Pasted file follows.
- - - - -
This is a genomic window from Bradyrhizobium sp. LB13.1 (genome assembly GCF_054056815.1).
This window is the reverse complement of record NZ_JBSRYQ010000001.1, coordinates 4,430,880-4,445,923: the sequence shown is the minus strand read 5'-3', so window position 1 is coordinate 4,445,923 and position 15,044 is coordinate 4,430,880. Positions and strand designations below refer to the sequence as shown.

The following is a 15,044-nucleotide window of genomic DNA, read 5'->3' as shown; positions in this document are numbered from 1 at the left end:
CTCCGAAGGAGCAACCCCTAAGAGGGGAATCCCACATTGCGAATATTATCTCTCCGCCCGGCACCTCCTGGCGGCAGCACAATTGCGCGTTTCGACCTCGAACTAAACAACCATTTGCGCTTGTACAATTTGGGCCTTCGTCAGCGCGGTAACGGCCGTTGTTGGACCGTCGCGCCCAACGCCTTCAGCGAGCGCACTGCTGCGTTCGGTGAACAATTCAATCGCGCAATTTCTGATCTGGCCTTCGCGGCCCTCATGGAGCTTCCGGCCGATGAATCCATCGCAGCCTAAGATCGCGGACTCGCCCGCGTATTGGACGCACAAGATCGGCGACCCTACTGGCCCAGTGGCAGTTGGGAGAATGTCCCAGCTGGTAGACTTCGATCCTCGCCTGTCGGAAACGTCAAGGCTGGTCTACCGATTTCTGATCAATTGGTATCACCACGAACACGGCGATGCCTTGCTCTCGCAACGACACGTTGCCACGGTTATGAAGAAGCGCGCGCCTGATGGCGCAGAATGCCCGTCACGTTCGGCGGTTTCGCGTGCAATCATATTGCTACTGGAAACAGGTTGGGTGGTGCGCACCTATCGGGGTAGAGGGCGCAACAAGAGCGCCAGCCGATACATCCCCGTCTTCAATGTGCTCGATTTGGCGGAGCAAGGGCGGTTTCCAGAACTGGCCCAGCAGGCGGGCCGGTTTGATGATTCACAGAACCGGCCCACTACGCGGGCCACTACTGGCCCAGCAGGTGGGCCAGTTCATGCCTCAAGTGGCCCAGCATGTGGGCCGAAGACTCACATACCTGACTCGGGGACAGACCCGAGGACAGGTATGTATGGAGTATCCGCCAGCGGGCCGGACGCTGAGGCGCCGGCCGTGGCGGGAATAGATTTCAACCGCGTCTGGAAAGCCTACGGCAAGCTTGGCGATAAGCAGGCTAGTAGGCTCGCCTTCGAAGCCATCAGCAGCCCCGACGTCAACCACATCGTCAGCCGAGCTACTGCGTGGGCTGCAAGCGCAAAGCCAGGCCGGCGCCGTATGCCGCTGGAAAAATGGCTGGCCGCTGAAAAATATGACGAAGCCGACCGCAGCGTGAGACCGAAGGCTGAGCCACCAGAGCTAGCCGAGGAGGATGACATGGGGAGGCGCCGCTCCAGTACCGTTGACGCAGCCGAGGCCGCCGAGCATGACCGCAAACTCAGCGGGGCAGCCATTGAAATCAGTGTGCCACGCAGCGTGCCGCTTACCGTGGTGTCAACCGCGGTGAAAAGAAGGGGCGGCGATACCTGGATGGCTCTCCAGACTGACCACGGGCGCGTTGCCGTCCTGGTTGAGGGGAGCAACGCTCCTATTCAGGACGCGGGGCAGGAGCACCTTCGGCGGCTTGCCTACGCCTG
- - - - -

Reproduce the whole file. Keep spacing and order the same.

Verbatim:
This is a genomic window from Bradyrhizobium sp. LB13.1 (genome assembly GCF_054056815.1).
This window is the reverse complement of record NZ_JBSRYQ010000001.1, coordinates 4,430,880-4,445,923: the sequence shown is the minus strand read 5'-3', so window position 1 is coordinate 4,445,923 and position 15,044 is coordinate 4,430,880. Positions and strand designations below refer to the sequence as shown.

The following is a 15,044-nucleotide window of genomic DNA, read 5'->3' as shown; positions in this document are numbered from 1 at the left end:
CTCCGAAGGAGCAACCCCTAAGAGGGGAATCCCACATTGCGAATATTATCTCTCCGCCCGGCACCTCCTGGCGGCAGCACAATTGCGCGTTTCGACCTCGAACTAAACAACCATTTGCGCTTGTACAATTTGGGCCTTCGTCAGCGCGGTAACGGCCGTTGTTGGACCGTCGCGCCCAACGCCTTCAGCGAGCGCACTGCTGCGTTCGGTGAACAATTCAATCGCGCAATTTCTGATCTGGCCTTCGCGGCCCTCATGGAGCTTCCGGCCGATGAATCCATCGCAGCCTAAGATCGCGGACTCGCCCGCGTATTGGACGCACAAGATCGGCGACCCTACTGGCCCAGTGGCAGTTGGGAGAATGTCCCAGCTGGTAGACTTCGATCCTCGCCTGTCGGAAACGTCAAGGCTGGTCTACCGATTTCTGATCAATTGGTATCACCACGAACACGGCGATGCCTTGCTCTCGCAACGACACGTTGCCACGGTTATGAAGAAGCGCGCGCCTGATGGCGCAGAATGCCCGTCACGTTCGGCGGTTTCGCGTGCAATCATATTGCTACTGGAAACAGGTTGGGTGGTGCGCACCTATCGGGGTAGAGGGCGCAACAAGAGCGCCAGCCGATACATCCCCGTCTTCAATGTGCTCGATTTGGCGGAGCAAGGGCGGTTTCCAGAACTGGCCCAGCAGGCGGGCCGGTTTGATGATTCACAGAACCGGCCCACTACGCGGGCCACTACTGGCCCAGCAGGTGGGCCAGTTCATGCCTCAAGTGGCCCAGCATGTGGGCCGAAGACTCACATACCTGACTCGGGGACAGACCCGAGGACAGGTATGTATGGAGTATCCGCCAGCGGGCCGGACGCTGAGGCGCCGGCCGTGGCGGGAATAGATTTCAACCGCGTCTGGAAAGCCTACGGCAAGCTTGGCGATAAGCAGGCTAGTAGGCTCGCCTTCGAAGCCATCAGCAGCCCCGACGTCAACCACATCGTCAGCCGAGCTACTGCGTGGGCTGCAAGCGCAAAGCCAGGCCGGCGCCGTATGCCGCTGGAAAAATGGCTGGCCGCTGAAAAATATGACGAAGCCGACCGCAGCGTGAGACCGAAGGCTGAGCCACCAGAGCTAGCCGAGGAGGATGACATGGGGAGGCGCCGCTCCAGTACCGTTGACGCAGCCGAGGCCGCCGAGCATGACCGCAAACTCAGCGGGGCAGCCATTGAAATCAGTGTGCCACGCAGCGTGCCGCTTACCGTGGTGTCAACCGCGGTGAAAAGAAGGGGCGGCGATACCTGGATGGCTCTCCAGACTGACCACGGGCGCGTTGCCGTCCTGGTTGAGGGGAGCAACGCTCCTATTCAGGACGCGGGGCAGGAGCACCTTCGGCGGCTTGCCTACGCCTG